“This massive seizure disrupted the flow of dangerous amounts of fentanyl into our streets and probably saved many lives. A staggering number of teens and young adults are unaware that they are ingesting fentanyl in these fake pills and are being poisoned.”

In another recent news story, the DEA Los Angeles field office made a historic seizure of about 1 million fentanyl pills. It was the largest fentanyl seizure ever conducted in California. DEA Special Agent in Charge Bill Bodner commented on the unprecedented drug bust. “This massive seizure disrupted the flow of dangerous amounts of fentanyl into our streets and probably saved many lives. A staggering number of teens and young adults are unaware that they are ingesting fentanyl in these fake pills and are being poisoned.” At this time, it is unknown exactly where all 1 million pills came from, but some believe a portion of the seized pills were manufactured in the U.S., with the rest traced to transnational drug cartels.4

In yet another recent story, the United States Department of Justice released an official public safety surge order to the DEA, instructing all DEA offices to increase efforts to seize illicit fentanyl and to bust as many U.S.-based labs as possible in the process.5

It’s worth mentioning that the DEA is only just beginning to locate and bust U.S.-based clandestine fentanyl labs. With a great deal of effort and no small amount of hope, law enforcement agencies may be able to stop fentanyl producers from achieving a foothold here in the U.S.

What Does it Mean for American Families When Drugs are Manufactured Here?

While law enforcement efforts are to be applauded, no effort to tackle a drug problem from a purely supply-side approach will be 100% effective. Americans must also focus on demand. The fact that illicit fentanyl could be being made anywhere in America is yet another incentive for American families to get help for their addicted loved ones. The presence of local drugmakers and local distributors means addicts now have more access options and more ways to get a hold of their drug of choice.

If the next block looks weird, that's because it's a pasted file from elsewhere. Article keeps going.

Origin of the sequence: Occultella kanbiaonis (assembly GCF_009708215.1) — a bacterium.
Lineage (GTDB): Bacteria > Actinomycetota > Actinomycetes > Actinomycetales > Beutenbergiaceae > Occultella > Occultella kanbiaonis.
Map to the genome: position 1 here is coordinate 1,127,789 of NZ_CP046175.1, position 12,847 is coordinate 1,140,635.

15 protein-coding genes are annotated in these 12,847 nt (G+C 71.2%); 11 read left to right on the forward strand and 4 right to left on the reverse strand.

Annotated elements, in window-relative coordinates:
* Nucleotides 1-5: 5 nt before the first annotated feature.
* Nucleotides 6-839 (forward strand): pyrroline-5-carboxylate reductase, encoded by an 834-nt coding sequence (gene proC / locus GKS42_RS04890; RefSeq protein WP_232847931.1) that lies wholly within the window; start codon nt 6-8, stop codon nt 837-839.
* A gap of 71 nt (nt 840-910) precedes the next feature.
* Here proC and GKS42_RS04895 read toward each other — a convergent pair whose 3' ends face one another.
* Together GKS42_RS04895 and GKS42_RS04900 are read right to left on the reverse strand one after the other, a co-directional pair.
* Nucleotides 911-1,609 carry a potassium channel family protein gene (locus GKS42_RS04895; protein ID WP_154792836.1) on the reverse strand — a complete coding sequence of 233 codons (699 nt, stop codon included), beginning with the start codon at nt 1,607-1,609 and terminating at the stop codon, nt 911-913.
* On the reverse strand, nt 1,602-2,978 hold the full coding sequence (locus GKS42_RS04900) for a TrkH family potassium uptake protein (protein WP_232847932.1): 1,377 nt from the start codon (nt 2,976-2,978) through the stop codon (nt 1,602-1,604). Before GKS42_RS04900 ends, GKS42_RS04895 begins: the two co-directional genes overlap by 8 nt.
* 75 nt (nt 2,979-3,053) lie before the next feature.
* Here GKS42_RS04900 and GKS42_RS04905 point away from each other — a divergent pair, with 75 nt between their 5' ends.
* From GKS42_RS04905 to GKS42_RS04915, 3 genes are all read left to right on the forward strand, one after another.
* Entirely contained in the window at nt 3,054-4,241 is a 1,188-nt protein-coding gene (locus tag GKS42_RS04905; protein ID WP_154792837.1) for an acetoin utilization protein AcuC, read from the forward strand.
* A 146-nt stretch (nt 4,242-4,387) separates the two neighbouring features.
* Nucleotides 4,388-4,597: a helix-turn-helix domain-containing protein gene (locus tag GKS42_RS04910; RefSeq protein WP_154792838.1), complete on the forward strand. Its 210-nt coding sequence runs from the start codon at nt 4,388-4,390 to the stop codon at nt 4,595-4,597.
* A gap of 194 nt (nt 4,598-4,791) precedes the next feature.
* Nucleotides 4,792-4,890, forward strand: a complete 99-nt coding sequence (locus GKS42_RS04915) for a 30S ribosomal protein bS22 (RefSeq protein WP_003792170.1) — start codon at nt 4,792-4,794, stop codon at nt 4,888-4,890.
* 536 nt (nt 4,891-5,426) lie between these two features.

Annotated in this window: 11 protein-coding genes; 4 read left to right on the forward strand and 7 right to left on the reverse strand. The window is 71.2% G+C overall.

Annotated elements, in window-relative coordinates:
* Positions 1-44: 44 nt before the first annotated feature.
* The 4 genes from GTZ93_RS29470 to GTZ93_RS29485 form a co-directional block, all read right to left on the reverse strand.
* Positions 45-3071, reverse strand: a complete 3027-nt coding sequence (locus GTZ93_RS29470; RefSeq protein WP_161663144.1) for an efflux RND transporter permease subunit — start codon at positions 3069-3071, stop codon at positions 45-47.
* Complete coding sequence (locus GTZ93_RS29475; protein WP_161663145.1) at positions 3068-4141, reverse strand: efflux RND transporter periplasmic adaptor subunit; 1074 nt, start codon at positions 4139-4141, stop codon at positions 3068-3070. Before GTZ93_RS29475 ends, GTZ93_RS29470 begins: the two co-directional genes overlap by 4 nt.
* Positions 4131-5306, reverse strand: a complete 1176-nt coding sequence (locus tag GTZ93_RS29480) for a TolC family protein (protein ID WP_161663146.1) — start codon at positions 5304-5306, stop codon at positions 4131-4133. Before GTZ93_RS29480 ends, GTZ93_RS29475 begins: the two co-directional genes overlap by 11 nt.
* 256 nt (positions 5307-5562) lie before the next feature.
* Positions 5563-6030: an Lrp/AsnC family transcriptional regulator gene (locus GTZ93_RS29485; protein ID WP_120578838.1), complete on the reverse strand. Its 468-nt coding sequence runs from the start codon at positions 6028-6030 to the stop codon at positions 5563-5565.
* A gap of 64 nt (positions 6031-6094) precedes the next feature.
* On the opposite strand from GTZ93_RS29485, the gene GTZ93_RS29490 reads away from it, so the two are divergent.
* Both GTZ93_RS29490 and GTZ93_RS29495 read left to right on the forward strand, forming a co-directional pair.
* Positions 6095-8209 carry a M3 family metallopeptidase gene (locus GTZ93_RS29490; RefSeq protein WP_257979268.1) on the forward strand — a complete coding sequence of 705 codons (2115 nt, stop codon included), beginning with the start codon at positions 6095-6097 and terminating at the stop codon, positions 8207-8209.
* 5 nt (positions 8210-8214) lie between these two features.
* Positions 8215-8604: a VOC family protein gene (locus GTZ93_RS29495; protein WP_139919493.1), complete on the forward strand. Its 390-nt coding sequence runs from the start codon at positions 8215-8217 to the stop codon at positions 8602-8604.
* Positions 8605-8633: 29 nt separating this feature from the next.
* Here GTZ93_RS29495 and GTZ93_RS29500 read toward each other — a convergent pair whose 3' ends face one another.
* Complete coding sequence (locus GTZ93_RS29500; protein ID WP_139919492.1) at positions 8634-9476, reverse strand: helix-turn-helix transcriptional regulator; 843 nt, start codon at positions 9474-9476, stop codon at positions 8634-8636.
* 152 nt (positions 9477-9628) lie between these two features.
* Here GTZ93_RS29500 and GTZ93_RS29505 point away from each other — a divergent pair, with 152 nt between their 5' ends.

Fentanyl is already a highly potent opioid that causes more deaths than all other opioids combined. If millions of addicts across the nation have easier access to the drug due to local production, deaths will soar even higher if those addicts don’t get help.

The recent reports also indicate a need for state and federal leaders to shift their approach towards one that addresses the demand for fentanyl. Leaders, public health officials, and policymakers must push for treatment for addicts rather than focusing solely on the border and solely on cutting down on transnational drug trafficking. Illicit drug production is here, in the United States, and here it will stay until Americans who struggle with addiction are helped.


  1. DEA. “Fentanyl Flow to the United States.” Drug Enforcement Administration, 2020. ↩︎

  2. NIDA. “Law enforcement seizures of pills containing fentanyl increased dramatically between 2018-2021.” National Institute on Drug Abuse, 2022. ↩︎

  3. USNews. “Prosecutors: Man Ran 2 Drug Labs That Made Fentanyl Pills.” U.S. News, 2022. ↩︎

  4. DEA. “DEA Los Angeles Field Division Makes Historic Seizure of Approximately 1 Million Fentanyl Pills.” Drug Enforcement Administration, 2022. ↩︎

  5. DOJ. “Department of Justice Announces DEA Seizures of Historic Amounts of Deadly Fentanyl-Laced Fake Pills in Public Safety Surge to Protect U.S. Communities.” Department of Justice, 2021. ↩︎